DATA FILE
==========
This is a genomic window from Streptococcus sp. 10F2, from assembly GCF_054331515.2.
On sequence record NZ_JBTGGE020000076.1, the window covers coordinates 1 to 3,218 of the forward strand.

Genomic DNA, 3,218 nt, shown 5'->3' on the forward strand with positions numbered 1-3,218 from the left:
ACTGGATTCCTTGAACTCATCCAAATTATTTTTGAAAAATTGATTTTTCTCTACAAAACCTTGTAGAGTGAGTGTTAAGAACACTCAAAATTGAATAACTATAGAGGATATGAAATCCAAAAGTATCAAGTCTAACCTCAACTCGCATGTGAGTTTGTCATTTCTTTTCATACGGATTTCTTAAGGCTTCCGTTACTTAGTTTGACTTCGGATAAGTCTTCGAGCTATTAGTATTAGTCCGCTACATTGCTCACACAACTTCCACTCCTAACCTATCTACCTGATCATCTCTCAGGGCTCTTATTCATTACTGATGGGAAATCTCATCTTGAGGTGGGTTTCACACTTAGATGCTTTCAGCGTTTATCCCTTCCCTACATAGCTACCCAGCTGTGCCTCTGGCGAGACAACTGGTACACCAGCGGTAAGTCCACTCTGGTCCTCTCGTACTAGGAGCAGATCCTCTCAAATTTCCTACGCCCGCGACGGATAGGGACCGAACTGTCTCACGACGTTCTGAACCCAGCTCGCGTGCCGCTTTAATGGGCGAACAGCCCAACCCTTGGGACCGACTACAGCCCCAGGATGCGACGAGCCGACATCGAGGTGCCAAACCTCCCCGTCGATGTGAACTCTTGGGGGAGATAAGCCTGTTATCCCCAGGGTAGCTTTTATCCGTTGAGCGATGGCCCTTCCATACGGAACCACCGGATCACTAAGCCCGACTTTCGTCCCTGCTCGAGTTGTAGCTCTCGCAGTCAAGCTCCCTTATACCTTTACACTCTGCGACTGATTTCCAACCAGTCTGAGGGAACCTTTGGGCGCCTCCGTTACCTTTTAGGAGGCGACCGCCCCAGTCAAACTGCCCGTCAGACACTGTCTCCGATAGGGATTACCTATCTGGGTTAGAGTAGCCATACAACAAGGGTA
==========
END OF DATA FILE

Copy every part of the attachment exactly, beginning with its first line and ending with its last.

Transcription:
This is a genomic window from Streptococcus sp. 10F2, from assembly GCF_054331515.2.
On sequence record NZ_JBTGGE020000076.1, the window covers coordinates 1 to 3,218 of the forward strand.

Genomic DNA, 3,218 nt, shown 5'->3' on the forward strand with positions numbered 1-3,218 from the left:
ACTGGATTCCTTGAACTCATCCAAATTATTTTTGAAAAATTGATTTTTCTCTACAAAACCTTGTAGAGTGAGTGTTAAGAACACTCAAAATTGAATAACTATAGAGGATATGAAATCCAAAAGTATCAAGTCTAACCTCAACTCGCATGTGAGTTTGTCATTTCTTTTCATACGGATTTCTTAAGGCTTCCGTTACTTAGTTTGACTTCGGATAAGTCTTCGAGCTATTAGTATTAGTCCGCTACATTGCTCACACAACTTCCACTCCTAACCTATCTACCTGATCATCTCTCAGGGCTCTTATTCATTACTGATGGGAAATCTCATCTTGAGGTGGGTTTCACACTTAGATGCTTTCAGCGTTTATCCCTTCCCTACATAGCTACCCAGCTGTGCCTCTGGCGAGACAACTGGTACACCAGCGGTAAGTCCACTCTGGTCCTCTCGTACTAGGAGCAGATCCTCTCAAATTTCCTACGCCCGCGACGGATAGGGACCGAACTGTCTCACGACGTTCTGAACCCAGCTCGCGTGCCGCTTTAATGGGCGAACAGCCCAACCCTTGGGACCGACTACAGCCCCAGGATGCGACGAGCCGACATCGAGGTGCCAAACCTCCCCGTCGATGTGAACTCTTGGGGGAGATAAGCCTGTTATCCCCAGGGTAGCTTTTATCCGTTGAGCGATGGCCCTTCCATACGGAACCACCGGATCACTAAGCCCGACTTTCGTCCCTGCTCGAGTTGTAGCTCTCGCAGTCAAGCTCCCTTATACCTTTACACTCTGCGACTGATTTCCAACCAGTCTGAGGGAACCTTTGGGCGCCTCCGTTACCTTTTAGGAGGCGACCGCCCCAGTCAAACTGCCCGTCAGACACTGTCTCCGATAGGGATTACCTATCTGGGTTAGAGTAGCCATACAACAAGGGTA